Washington Post

WASHINGTON -- Lia Carfagno thumbed through her history textbook seeking facts about Abraham Lincoln while telling her research partner about his assassination: "He was watching a movie."
"He was watching a play," Jessica Saleck countered as the 9-year-old girls labored over a "road map" they were creating -- with pictures and text -- to show the causes of the Civil War in Bruce Blakeney's fourth-grade class at Loudoun County, Va.'s Evergreen Mill Elementary School.
Lia noted that when Lincoln was elected president, the South saw him as a threat to slavery. "No, not the South," Jessica said, prompting Lia to explain why it was, in fact, the South.
Finally, Jessica started writing: "Aberham Lincoln was elected president in 1860. Lincoln was against the spread of slavery into the Western territories." She stopped and said, "We need to put it in our words. This is from the book. We have to think about this."
Think they did as they used the analytical and independent research skills demanded in fourth grade, when pupils are no longer learning basics but expected to apply them and think critically, said Blakeney and colleague Katie Wilson. Fourth-graders have left behind the primary years and entered an intermediate stage seen as a transition to middle school.
"It's the time when students start to read to learn rather than learn to read," said Nancy Moga, principal of Callaghan Elementary School in Covington, Va.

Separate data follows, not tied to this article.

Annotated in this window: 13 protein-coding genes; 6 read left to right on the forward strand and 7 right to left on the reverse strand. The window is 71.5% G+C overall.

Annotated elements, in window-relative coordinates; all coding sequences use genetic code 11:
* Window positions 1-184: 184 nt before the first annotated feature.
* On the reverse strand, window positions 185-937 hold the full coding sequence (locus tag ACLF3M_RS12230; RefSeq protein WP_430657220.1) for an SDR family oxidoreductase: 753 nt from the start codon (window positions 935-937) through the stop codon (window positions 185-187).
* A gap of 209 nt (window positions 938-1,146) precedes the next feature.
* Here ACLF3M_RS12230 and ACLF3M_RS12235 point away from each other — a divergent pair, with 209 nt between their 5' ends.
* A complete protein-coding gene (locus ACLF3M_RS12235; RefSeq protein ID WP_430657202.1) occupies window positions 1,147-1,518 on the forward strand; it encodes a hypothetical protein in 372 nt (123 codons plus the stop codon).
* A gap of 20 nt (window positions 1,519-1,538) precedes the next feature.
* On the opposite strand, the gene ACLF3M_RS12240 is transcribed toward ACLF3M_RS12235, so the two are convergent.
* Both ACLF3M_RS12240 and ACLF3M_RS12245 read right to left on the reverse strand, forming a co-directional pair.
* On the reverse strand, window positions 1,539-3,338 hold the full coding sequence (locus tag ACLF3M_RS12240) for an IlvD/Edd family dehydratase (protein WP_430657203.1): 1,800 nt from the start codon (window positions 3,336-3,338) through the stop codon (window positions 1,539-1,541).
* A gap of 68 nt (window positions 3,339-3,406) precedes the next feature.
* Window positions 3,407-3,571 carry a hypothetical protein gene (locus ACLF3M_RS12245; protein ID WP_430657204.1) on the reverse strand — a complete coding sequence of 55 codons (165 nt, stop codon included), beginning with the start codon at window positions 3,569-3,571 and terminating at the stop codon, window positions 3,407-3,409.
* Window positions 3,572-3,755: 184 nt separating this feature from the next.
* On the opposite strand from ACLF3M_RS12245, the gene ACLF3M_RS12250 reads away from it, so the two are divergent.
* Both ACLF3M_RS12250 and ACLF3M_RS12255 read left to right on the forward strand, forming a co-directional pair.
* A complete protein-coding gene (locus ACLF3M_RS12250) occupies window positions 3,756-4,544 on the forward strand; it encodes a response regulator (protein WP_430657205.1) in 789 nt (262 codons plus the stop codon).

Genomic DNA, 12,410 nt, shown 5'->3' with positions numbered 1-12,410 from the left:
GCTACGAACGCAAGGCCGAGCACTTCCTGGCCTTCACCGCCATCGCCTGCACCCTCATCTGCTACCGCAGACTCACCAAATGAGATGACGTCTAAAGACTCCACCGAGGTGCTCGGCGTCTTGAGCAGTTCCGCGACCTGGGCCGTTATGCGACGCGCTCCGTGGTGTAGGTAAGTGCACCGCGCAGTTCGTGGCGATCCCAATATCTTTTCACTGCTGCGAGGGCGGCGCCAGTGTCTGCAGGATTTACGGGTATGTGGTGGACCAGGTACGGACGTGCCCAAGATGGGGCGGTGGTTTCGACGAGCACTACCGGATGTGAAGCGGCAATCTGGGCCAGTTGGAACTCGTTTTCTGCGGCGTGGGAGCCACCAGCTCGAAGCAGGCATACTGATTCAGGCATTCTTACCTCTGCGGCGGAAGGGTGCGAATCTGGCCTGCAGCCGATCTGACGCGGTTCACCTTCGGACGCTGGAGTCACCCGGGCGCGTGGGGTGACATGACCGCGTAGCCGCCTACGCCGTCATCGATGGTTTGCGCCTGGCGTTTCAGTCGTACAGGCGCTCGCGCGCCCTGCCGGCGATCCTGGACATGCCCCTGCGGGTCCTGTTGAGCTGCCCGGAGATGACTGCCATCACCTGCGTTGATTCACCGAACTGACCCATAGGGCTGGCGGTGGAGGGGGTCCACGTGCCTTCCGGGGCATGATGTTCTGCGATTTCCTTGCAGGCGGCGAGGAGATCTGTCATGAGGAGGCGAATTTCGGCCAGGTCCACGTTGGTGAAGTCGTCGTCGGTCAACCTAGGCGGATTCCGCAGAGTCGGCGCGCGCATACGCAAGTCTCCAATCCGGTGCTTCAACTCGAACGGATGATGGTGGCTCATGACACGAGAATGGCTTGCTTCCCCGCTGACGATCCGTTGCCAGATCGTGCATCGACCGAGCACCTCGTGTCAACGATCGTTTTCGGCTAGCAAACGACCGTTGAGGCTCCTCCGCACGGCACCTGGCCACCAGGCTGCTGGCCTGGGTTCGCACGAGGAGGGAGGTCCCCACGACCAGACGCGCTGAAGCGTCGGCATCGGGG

Third to fourth grade
It is distinct from third grade, when "you get to have more fun," said Laura Collins, Evergreen Mill's lead fourth-grade teacher. And, she added, the year prepares pupils for the more structured fifth grade. Required reading is more complicated in fourth grade, with pupils encountering words not used in everyday conversation, and tests are harder, too.
A hallmark of the grade is that pupils are taught to start asking why things happen. Aberfare Abdirizak said that he had learned some facts about the Civil War before but that now his class was learning what caused it.
Fourth-graders often get letter grades for the first time, and they do more homework. At Evergreen Mill, pupils can get an hour's worth a night -- up from 30 minutes in third grade -- and, said Danielle Scoggin, "it's harder."
Teachers say their charges start to change socially and physically, as hormones begin to awaken, said Collins, who also has taught third and fifth grades.
"Yeah, I argue with my parents more," Carter Brown said.
"Sometimes I sort of have an attitude," said Kelsy Duncan, 10. "But my brother has a big one. He's 12."
"I feel more grown up," said Valeria Zevallos.
Difficult for some pupils
But as pupils are asked to raise the level of their work, many who have not developed an age-appropriate vocabulary run into problems, educators say. Many are poor and early on did not have enough opportunities to experience language in different forms, they say.
After studies began to show that test scores for many lower-income pupils dropped in fourth grade -- when children are asked to comprehend longer reading passages -- a name was given to the trend: the fourth-grade reading slump.
The strongest decline was in word meaning, with low-income fourth-graders in a key study found to be about a year behind grade norms, reading researchers Jeanne Chall and Vicki Jacobs wrote in 2003 in American Education magazine.
Few schools try to address the problem, educators say and some teachers say they don't see it in their classrooms. But there are strategies to tackle it, said Sadia White, principal of Harriet Tubman Elementary School in Washington, D.C., including having fourth-grade teachers reinforce basic reading skills. She also said book clubs for children are valuable.

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